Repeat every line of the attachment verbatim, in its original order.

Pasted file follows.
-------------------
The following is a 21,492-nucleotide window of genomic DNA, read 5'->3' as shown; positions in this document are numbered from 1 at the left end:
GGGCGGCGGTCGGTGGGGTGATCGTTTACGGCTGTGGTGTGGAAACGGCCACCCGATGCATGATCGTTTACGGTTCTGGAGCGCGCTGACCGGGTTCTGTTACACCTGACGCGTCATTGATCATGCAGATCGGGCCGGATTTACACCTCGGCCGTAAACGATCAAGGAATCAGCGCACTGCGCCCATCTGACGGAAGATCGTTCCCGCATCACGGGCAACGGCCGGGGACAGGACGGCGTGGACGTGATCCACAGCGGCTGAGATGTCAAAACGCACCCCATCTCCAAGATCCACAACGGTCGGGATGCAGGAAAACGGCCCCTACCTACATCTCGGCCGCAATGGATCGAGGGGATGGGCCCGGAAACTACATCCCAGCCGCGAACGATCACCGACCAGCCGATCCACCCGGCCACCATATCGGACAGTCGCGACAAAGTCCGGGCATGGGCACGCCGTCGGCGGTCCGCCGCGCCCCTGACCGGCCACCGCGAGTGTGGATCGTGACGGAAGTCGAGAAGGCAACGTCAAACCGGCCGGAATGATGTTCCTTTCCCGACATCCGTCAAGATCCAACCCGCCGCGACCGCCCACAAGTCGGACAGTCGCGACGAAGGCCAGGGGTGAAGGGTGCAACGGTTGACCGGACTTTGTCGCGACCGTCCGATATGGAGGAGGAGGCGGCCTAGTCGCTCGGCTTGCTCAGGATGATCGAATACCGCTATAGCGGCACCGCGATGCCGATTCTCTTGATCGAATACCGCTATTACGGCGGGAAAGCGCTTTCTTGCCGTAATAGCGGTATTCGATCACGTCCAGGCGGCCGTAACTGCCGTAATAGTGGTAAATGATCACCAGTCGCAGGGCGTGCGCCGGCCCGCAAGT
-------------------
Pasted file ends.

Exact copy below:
The following is a 21,492-nucleotide window of genomic DNA, read 5'->3' as shown; positions in this document are numbered from 1 at the left end:
GGGCGGCGGTCGGTGGGGTGATCGTTTACGGCTGTGGTGTGGAAACGGCCACCCGATGCATGATCGTTTACGGTTCTGGAGCGCGCTGACCGGGTTCTGTTACACCTGACGCGTCATTGATCATGCAGATCGGGCCGGATTTACACCTCGGCCGTAAACGATCAAGGAATCAGCGCACTGCGCCCATCTGACGGAAGATCGTTCCCGCATCACGGGCAACGGCCGGGGACAGGACGGCGTGGACGTGATCCACAGCGGCTGAGATGTCAAAACGCACCCCATCTCCAAGATCCACAACGGTCGGGATGCAGGAAAACGGCCCCTACCTACATCTCGGCCGCAATGGATCGAGGGGATGGGCCCGGAAACTACATCCCAGCCGCGAACGATCACCGACCAGCCGATCCACCCGGCCACCATATCGGACAGTCGCGACAAAGTCCGGGCATGGGCACGCCGTCGGCGGTCCGCCGCGCCCCTGACCGGCCACCGCGAGTGTGGATCGTGACGGAAGTCGAGAAGGCAACGTCAAACCGGCCGGAATGATGTTCCTTTCCCGACATCCGTCAAGATCCAACCCGCCGCGACCGCCCACAAGTCGGACAGTCGCGACGAAGGCCAGGGGTGAAGGGTGCAACGGTTGACCGGACTTTGTCGCGACCGTCCGATATGGAGGAGGAGGCGGCCTAGTCGCTCGGCTTGCTCAGGATGATCGAATACCGCTATAGCGGCACCGCGATGCCGATTCTCTTGATCGAATACCGCTATTACGGCGGGAAAGCGCTTTCTTGCCGTAATAGCGGTATTCGATCACGTCCAGGCGGCCGTAACTGCCGTAATAGTGGTAAATGATCACCAGTCGCAGGGCGTGCGCCGGCCCGCAAGT